Ignas Krunglevičius is a composer and visual artist who lives in Oslo. His creative style as a composer is unique because of its attention to narrative, based on a contemporary understanding of the stage, the conceptual functionality of musical composition, the symbolism of images used, as well as a musically and visually constructed dramatic polylogue. His compositions are distinguished by emphatically reduced forms of musical expression. A distinctive and suggestive rhythm, a thematic and illustrative dynamic, as well as an atmosphere of tension transform his stage compositions into real sessions of psychological dilemmas (for example, the works Gradients and Skinner Box). His active career as a composer in the world of new music is accompanied by his constant involvement in contemporary arts projects and participation in exhibitions in which the artist presents installations integrating a variety of media and video art works. In his newest ones (for example, Private Syntax Virus) the artist is developing the aesthetics of synthesis and syncretism. One of the most important means of sonic expression here is a collage of digital music and virtual voice plasticism.
Ignas Krunglevičius (b. 1979 in Kaunas) is a composer and visual artist. In terms of thematic material what interests the artist is the dialectics of normality and anomaly, independence and dependence, acceptable behaviour and transgression, power and subordination, self-identification and rejection, impulsive behaviour and ethical evaluation, punishment and crime, interrogation and persuasion. However, what makes the artist’s creative style stand out is the presentation of these dialectal subtleties through the sophisticated mechanics constructed through compositional and thematic means and characterised by a manipulative, directional, serial and suggestive logic. One of the main dramatic elements in these works is the lines of text displayed in sync with a sharp musical rhythm. In his new installations and video works the artist is developing the aesthetics of synthesis and syncretism, contrasting the enchantments of virtual futuristic romanticism and the masks of simulation supporting it; he delves into the invisible infrastructure of the microworld, invisible but having an effect on us, as well as into its metaphysics and pragmatism. These works are accompanied by a synthetic digital music, conveying the atmosphere of these quasi-realities. The narrative here is created by the voice and its simulations, changing the graphic font dominant in the earlier installations.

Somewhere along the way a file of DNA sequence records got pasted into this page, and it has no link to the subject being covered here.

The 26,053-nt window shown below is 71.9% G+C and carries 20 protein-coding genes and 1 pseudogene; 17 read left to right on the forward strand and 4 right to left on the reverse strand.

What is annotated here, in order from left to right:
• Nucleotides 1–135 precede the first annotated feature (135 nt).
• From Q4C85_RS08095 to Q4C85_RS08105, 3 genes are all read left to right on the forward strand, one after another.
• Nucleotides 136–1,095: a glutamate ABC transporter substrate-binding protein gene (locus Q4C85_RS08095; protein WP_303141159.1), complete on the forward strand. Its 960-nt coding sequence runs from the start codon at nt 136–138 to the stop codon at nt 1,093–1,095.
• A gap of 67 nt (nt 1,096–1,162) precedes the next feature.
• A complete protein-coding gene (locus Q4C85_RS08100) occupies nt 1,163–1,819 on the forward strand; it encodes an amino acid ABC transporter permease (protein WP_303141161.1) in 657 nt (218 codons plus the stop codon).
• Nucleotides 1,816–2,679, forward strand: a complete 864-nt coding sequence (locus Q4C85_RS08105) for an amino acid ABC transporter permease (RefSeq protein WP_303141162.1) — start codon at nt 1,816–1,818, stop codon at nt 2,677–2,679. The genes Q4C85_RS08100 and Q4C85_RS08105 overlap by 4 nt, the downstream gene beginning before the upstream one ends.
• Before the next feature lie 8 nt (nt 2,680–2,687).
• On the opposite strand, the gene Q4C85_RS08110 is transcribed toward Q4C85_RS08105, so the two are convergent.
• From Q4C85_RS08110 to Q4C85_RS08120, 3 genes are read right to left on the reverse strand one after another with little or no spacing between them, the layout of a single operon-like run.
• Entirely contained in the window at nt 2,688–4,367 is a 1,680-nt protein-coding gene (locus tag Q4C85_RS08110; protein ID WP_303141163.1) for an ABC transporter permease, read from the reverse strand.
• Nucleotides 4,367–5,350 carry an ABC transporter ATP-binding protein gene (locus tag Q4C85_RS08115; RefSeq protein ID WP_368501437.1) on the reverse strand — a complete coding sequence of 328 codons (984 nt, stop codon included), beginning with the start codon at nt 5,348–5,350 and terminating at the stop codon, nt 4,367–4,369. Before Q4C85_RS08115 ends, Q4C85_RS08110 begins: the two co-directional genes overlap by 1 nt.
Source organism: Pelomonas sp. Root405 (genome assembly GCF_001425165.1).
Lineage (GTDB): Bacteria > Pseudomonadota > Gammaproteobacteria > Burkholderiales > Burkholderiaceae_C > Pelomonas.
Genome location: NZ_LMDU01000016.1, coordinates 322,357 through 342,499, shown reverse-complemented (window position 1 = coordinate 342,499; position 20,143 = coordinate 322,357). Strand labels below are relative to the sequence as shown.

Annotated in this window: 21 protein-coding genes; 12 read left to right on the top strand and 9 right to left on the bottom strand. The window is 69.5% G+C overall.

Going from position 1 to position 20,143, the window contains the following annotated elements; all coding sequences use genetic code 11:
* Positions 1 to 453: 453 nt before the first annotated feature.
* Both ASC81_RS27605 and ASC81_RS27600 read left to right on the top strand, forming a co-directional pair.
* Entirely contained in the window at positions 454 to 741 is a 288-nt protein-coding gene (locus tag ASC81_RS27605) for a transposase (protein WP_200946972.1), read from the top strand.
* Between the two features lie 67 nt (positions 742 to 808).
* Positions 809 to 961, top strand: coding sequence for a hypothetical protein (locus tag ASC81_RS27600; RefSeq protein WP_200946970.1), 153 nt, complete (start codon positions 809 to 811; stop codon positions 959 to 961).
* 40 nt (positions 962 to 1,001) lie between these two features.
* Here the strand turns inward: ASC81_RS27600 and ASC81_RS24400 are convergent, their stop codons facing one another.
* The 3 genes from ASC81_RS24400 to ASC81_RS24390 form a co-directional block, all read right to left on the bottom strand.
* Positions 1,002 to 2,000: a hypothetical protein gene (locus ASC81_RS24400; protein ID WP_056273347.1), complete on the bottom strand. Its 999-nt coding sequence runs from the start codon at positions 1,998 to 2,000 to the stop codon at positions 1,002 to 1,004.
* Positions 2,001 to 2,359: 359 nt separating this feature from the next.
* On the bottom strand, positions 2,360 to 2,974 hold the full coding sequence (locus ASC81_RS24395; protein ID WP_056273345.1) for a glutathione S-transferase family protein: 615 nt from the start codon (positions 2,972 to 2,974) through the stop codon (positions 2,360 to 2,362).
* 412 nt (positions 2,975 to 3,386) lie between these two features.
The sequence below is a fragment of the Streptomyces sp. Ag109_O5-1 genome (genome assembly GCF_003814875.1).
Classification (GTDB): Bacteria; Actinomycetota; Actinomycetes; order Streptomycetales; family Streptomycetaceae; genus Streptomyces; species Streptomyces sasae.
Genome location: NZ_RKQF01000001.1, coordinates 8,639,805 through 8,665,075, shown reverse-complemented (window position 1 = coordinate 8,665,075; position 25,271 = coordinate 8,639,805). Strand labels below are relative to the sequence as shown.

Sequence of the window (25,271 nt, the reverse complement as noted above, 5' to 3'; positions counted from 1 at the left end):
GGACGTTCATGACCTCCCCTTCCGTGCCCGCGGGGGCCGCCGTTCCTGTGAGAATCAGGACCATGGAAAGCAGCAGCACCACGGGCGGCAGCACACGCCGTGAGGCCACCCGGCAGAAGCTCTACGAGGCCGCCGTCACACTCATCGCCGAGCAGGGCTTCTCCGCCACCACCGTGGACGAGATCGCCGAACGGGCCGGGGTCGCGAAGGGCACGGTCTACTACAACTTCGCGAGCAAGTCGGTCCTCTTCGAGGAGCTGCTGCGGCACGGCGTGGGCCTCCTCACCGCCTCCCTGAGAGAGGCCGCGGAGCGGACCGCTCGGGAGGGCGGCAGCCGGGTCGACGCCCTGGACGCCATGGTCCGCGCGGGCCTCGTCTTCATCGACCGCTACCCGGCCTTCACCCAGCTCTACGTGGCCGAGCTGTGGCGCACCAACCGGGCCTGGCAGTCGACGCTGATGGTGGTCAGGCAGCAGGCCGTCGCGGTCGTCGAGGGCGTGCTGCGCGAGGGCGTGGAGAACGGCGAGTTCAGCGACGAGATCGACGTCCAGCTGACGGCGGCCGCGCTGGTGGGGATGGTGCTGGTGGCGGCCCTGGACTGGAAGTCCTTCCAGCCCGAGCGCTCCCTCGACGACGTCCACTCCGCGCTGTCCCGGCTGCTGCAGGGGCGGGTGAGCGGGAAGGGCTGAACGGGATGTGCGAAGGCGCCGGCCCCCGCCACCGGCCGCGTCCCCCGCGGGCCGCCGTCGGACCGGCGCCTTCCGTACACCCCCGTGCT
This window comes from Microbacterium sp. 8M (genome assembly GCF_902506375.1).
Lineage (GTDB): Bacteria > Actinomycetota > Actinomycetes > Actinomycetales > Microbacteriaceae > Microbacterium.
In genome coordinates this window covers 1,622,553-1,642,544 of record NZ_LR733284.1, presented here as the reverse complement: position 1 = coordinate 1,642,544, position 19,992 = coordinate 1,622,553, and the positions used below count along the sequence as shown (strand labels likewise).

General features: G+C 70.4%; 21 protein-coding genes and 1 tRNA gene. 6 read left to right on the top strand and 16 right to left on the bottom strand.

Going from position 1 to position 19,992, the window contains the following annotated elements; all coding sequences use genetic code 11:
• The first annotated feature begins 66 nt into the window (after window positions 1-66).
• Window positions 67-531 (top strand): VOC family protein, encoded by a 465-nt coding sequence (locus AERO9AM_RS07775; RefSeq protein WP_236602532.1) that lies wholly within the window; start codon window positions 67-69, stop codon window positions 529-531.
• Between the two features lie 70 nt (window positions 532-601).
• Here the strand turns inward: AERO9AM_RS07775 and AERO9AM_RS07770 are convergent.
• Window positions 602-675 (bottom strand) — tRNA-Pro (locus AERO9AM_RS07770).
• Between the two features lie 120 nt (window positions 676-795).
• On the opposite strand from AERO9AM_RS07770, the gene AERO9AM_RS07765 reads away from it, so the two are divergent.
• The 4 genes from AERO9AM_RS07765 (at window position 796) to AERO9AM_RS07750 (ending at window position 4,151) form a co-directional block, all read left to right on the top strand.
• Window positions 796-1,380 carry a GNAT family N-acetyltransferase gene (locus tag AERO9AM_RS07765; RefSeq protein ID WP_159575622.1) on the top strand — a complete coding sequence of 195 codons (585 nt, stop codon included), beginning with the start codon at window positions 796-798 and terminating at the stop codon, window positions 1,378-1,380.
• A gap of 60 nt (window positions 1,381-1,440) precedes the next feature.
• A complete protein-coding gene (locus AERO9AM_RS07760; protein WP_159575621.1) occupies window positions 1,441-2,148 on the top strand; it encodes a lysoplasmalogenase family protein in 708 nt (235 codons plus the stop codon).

Ignas Krunglevičius began to take an interest in composition quite some time before his academic studies. In Vilnius he studied privately with the composer Osvaldas Balakauskas. Later, he left for Oslo, where in 2002 he entered the Norwegian Academy of Music to study composition. The artist also at the same time developed his interest and expanded his experience in the visual arts, namely in the video arts and installations integrating a variety of media. The young composer’s successful and active career in the world of contemporary music was accompanied by his constant involvement in contemporary arts projects and participation in exhibitions. Living in Oslo, the artist has maintained a close connection with the Lithuanian contemporary music and visual arts scene.
Ignas Krunglevičius has participated in the Norwegian contemporary music festivals Ultima, Borealis, and Vinterlyd, as well as in the Huddersfield Contemporary Music Festival (UK), Warsaw Autumn (Poland), and Gaida (Lithuania). He has had several solo art shows: Attribution at the Oslo gallery Kunstforening, Transparent at the Oslo gallery Kunstnerforbundet, and Private Syntax Virus at the Vilnius gallery Vartai. He participated in the 12th Havana Biennial Between the Idea and Experience, the Venice Architecture Bienniale (North Pavilion), the 19th Sydney Biennial You Imagine What You Desire, the 7th Norwegian Sculpture Biennial, and in various group shows, which have taken place in different places in the world: from the Contemporary Arts Centre in Vilnius to the Art Gallery of South Australia in Adelaide and the Te Tuhi Centre for the Arts in Auckland. In 2010 Ignas Krunglevičius received the Norwegian DNB Bank’s Artist Award and the Nam June Paik Award for Young Artists, working in the field of electronic and digital arts, who are not afraid to take risks, to cross genre and cultural barriers, and to delve into interdisciplinary territory (the founder of the award is the Arts Foundation of North Rhine-Westphalia).
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